gauravbytes.com is now codefoundry.dev.
Showing posts with label Static site generation. Show all posts

In the previous post, We created a BlogPost application rendering content on server-side with Next.js. We will be changing the same application to use SSG (Static Generation) capability of Next.js.

What will we create and which Next.js functions will we use?

We will create an application which will have index page to list all the available blog links and statically generated blog posts. We will use getStaticProps and getStaticPaths functions from Next.js.

getStaticProps function is called by Next.js at build time and pre-renders the page.

getStaticPaths function is also called by Next.js at build time. If you are using getStaticProps and there are dynamic paths then you define those in getStaticPaths

Update index.tsx

import React from 'react';
import { GetStaticProps, GetStaticPropsContext } from 'next';
import BloggerService from '../service/BloggerService';
import styles from '../App.module.css'

/* Line 1*/ interface IndexPageProps {
  blogLinks: Array<{ id: string, title: string }>
}


export default function IndexPage(props: IndexPageProps) {
  /* Line 2 */ return (
    <div className={ styles['blog-container'] }>
      <ul className={ styles['blog-posts'] }>
      {props.blogLinks.map(blogLink => <li key={blogLink.id}><a href={`/posts/${encodeURIComponent(blogLink.id)}`}>{blogLink.title}</a></li>)}
      </ul>
    </div>
  );
}

/* Line 3 */ export const getStaticProps: GetStaticProps = async (context: GetStaticPropsContext<any>) => {
  const bloggerPosts = await BloggerService.getAllPosts();
  const blogLinks = bloggerPosts.posts.map(post => {
    const splittedId = post.id.split('-')
      return {
        id: splittedId[splittedId.length - 1],
        title: post.title
      }
  });

  return {
    props: {
      blogLinks
    }
  }
}

At line 1, we defines the props type expected by IndexPage function. At Line 2, we are returning React.Element. We are iterating on the blogLinks passed as props to this component and returns a list. This property is passed from getStaticProps function at build time. At Line 3, we are defining getStaticProps function. We are calling BloggerService and retrieving blog feeds from https://codefoundry.dev. Then, we are extracting two properties id and title and are returning those from this method.

At the build time, Next.js will call this function on server-side and will pass these properties to IndexPage function and will generate static HTML on server. That static HTML will be served everytime.

Creating [slug].tsx to catch all the routes

Next step is to create [slug].tsx under pages/posts folder. This component will catch all the dymaically generated URL and will open the statically generated HTML if found otherwise endup showing 404 page.

import React from 'react';
import { GetStaticPaths, GetStaticProps, GetStaticPropsContext } from 'next';
import IBlogPost from '../../models/IBlogPost';
import BloggerService from '../../service/BloggerService';
import BlogPost from '../../components/BlogPost';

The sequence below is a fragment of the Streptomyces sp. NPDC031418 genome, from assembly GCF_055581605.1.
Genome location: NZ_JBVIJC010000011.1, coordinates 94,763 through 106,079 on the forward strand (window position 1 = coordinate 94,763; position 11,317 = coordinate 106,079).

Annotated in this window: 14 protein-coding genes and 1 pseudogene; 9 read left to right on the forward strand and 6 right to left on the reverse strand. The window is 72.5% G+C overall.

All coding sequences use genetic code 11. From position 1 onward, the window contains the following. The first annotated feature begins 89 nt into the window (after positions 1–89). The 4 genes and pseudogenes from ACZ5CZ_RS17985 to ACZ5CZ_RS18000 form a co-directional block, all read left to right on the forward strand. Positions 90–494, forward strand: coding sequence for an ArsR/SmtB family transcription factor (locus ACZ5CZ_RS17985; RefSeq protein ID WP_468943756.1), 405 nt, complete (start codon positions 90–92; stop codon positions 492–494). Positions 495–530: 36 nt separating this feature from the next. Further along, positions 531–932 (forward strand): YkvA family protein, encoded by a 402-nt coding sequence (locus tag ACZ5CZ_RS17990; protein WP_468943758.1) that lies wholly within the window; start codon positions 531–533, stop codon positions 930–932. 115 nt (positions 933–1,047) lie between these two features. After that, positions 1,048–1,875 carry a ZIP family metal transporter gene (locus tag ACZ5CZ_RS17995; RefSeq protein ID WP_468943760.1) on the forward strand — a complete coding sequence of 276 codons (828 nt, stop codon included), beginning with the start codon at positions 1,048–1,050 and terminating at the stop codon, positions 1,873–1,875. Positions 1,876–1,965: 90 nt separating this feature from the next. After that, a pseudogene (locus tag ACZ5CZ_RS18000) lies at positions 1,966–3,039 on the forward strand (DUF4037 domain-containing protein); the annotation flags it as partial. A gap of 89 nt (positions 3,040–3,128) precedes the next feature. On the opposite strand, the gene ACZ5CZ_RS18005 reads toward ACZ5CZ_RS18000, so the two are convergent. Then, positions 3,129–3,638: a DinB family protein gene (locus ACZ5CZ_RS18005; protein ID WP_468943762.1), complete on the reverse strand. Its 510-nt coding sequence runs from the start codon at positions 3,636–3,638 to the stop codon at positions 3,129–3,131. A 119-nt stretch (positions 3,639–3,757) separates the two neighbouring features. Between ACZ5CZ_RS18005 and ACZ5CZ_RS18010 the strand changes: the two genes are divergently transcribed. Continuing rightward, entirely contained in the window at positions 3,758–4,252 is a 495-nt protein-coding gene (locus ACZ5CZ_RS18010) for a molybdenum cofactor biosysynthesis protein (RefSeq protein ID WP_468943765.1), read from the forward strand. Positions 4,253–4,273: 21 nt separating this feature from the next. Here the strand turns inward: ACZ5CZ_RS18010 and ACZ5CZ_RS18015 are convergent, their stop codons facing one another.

import styles from '../../App.module.css';

/* Line 1 */ interface IServerProps {
  post: IBlogPost
}

export default (props: IServerProps) => {
  /* Line 2 */ return (
    <>
      <div className={styles['App-Container']}>
        <BlogPost post={props.post} />
      </div>
    </>
  );
}

/* Line 3 */ export const getStaticPaths: GetStaticPaths = async() => {
  const bloggerPosts = await BloggerService.getAllPosts();
  const paths = bloggerPosts.posts.map(post => {
    const splittedId = post.id.split('-')
    const slug = splittedId[splittedId.length - 1]
    return {
      params: {
        slug
      }
    }
  });

  return {
    paths,
    fallback: false
  }
}

/* Line 4 */ export const getStaticProps: GetStaticProps = async(context: GetStaticPropsContext<any>) => {
  const slug = context?.params?.slug ?? 'na'
  const bloggerPosts = await BloggerService.getAllPosts();

  const post = bloggerPosts.posts.find( post => post.id.endsWith(slug))
  return {
    props: {
      post
    }
  }
} 

At Line 1, we are creating type for props this component takes. At Line 2, we are returning React.Element. We are passing post property from props to BlogPost component. This property is passed by getStaticProps function at build time.

At Line 3, we are defining getStaticPaths function. This function returns the list of dynamic paths this page will handle.

At Line 4, we are defining getStaticProps function. This function reads the slug property from context's params property. This proeprty is generated by getStaticPaths function(Line3) and then get the post from BloggerService and finally this post property is passed to this page (Line 2).

I have modified existing code for this example. Let's cleanup code which is not required.

First, remove unwanted libraries with npm remove @reduxjs/toolkit react-redux next-on-netlify command. Remove BlogSearch.tsx, BlogListing.tsx, BlogPosts.tsx and BlogPosts.module.css from src/components folder. Remove index.css and index.tsx from src folder. Update _app.tsx under src/pages and remove redux store and provider. That's it.

Let's run the application.

Click on any link and you will see statically generated blog page.

That's it :). You can download the full code from github.

Recap

In this post, we introduced getStaticPaths and getStaticProps methods of Next.js for Static site generation. We used both methods in [slug].tsx for dynamic path generation. At last, we removed unwanted files from last code example.

What's next?

In the next post, we will deploy Next.js project (Static Generation and SSR) on Netlify.